767. Comme je trouve. (Fr.)-As I find it. Motto of Marquess of Ormonde.

768. Commune bonum. (L.)-The common good. A thing of public advantage or benefit.

769. Commune id vitium est: hic vivimus ambitiosa

Paupertate omnes. Quid te moror? Omnia Romæ
Cum pretio.

It is, I fear, an universal vice;

(L.) Juv. 3, 182.

Here we're all struggling hard, as poor as mice,

To outdo one another. In a word,

Money at Rome is king and sovereign lord.-Ed. 770. Commune naufragium omnibus est consolatio.


general shipwreck is a consolation to all. A general calamity, in which an entire neighbourhood, or a whole nation is involved, is always borne with more firmness of mind, and supported with greater resignation. 771. Commune periculum concordiam parit. (L.)—A common danger produces concord.

772. Commune quod est, ne tuum solum dicas. (L.)—That which is common property you may not call your own. 773. Communia esse amicorum inter se omnia. (L.) Prov. Ter. Ad. 5, 3, 18.—All things are common property amongst friends.

774. Communibus annis. (L.)-On an average of years. One year with another.

775. Communi fit vitio naturæ, ut invisis, latitantibus atque incognitis rebus magis confidamus, vehementiusque exterreamur. (L.) Cæs. B. C. 2, 14.—It is a common fault of our nature to give greater credence to those things

which are unseen, concealed, and unknown, and to be more violently alarmed by them.

776. Communitates Burgi de Dorchestria. (L.)—The Corporation of the Burgh of Dorchester.

777. Comparaison n'est pas raison. (Fr.)-Comparison is no


778. Compedes, quas ipse fecit, ipsus ut gestet faber. (L.) Aus. Id. 6 fin.-The smith must wear the fetters he himself has made. As you have made your bed, so must you lie. Cf. Tute hoc intristi; tibi omne est exedendum. Ter. Phorm. 2, 2, 4.-You have made this dish, and you must eat it up. You began the affair and you must go through with it.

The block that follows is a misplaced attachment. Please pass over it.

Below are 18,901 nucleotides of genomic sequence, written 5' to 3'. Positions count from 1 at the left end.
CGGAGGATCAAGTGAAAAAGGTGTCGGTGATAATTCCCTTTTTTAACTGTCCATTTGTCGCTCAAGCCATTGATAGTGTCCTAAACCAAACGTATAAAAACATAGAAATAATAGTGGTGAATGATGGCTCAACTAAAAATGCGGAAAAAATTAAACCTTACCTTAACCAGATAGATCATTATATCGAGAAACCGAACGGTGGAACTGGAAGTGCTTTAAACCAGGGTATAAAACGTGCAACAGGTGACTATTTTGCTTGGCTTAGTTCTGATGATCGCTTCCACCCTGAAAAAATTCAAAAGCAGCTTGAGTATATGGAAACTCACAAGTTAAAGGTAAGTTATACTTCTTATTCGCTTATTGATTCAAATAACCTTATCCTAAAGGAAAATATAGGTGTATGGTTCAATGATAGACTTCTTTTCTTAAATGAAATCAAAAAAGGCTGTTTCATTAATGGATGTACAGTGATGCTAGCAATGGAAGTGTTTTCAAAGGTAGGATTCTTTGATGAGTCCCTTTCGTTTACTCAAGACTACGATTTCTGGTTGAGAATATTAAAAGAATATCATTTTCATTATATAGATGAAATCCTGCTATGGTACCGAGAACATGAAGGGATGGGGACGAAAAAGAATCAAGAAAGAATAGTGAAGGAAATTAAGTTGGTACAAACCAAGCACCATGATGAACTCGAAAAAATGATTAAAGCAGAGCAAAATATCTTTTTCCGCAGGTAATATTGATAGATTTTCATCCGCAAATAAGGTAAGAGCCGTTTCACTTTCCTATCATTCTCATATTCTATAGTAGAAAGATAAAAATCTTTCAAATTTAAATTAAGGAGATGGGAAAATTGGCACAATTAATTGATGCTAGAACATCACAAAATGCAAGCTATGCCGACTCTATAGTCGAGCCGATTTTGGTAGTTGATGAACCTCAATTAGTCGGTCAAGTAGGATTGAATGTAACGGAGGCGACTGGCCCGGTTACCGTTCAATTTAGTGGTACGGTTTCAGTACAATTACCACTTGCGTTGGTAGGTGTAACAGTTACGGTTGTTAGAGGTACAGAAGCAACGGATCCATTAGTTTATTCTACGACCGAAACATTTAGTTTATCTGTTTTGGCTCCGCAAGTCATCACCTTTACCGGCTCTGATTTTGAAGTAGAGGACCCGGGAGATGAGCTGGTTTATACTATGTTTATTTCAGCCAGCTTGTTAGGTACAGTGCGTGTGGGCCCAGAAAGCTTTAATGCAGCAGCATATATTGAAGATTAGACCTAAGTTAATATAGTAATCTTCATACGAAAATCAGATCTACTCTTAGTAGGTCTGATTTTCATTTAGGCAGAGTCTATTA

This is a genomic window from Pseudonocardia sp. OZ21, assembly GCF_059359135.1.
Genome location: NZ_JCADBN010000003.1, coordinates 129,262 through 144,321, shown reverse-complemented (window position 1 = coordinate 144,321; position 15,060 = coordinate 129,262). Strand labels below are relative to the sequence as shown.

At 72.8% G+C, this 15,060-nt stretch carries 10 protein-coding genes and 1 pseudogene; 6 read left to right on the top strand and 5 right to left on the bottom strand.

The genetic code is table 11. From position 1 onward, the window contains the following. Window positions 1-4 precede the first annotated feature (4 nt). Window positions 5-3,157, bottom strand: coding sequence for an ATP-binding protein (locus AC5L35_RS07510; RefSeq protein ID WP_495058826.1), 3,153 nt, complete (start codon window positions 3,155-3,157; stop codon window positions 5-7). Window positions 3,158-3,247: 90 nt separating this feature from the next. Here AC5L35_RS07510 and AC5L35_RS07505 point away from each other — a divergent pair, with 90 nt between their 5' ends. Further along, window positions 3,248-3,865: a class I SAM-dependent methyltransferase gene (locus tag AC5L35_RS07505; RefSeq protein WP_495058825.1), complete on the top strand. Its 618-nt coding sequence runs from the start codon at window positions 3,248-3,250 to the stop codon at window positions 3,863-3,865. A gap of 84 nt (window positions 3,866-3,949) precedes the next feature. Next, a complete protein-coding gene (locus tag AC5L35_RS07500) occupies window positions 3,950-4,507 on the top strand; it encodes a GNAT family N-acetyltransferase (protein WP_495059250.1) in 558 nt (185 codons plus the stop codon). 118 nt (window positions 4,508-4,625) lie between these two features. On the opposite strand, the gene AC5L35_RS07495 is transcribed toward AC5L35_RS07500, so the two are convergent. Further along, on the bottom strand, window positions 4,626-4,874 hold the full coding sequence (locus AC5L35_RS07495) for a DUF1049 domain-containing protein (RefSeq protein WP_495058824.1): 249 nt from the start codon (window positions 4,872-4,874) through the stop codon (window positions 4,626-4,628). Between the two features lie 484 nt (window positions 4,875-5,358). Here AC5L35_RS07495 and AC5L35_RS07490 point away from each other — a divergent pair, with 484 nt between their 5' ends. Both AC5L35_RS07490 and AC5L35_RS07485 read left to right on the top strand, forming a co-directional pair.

779. Compendiaria res improbitas, virtusque tarda. (L.) Dishonesty chooses the most expeditious route, virtue the more circuitous one.

780. Complectamur illam et amemus: plena est voluptatis si illâ scias uti . . . jucundissima est ætas devexa, non tamen præceps: et illam quoque in extrema regulâ stantem, judico habere suas voluptates, aut hoc ipsum succedit in locum voluptatum, nullis egere. (L.) Sen. Ep. 12.As for old age, embrace and love it. It abounds with pleasure, if you know how to use it. The gradually (I do not say rapidly) declining years are amongst the sweetest in a man's life; and, I maintain, that even where they have reached the extreme limit, they have their pleasures still; or else, this takes the place of pleasures, to need them

no more.

781. Componitur orbis

Regis ad exemplum; nec sic inflectere sensus
Humanos edicta valent, quam vita regentis.

(L.) Claud. IV. Cons. Hon. 299.

A Prince's Example.

The great world moulds its manners on the king's
Example: nor can wisest laws constrain

His people half so much, as the king's life.-Ed.

782. Compositum jus fasque animo, sanctosque recessus

Mentis, et incoctum generoso pectus honesto. (L.) Pers. 2, 73.-Regulated principles of justice and duty in the mind: pure thoughts within; and a breast filled with an instinctive sense of honour. (Compositum jus fasque animi. Motto of Lord Ellenborough.)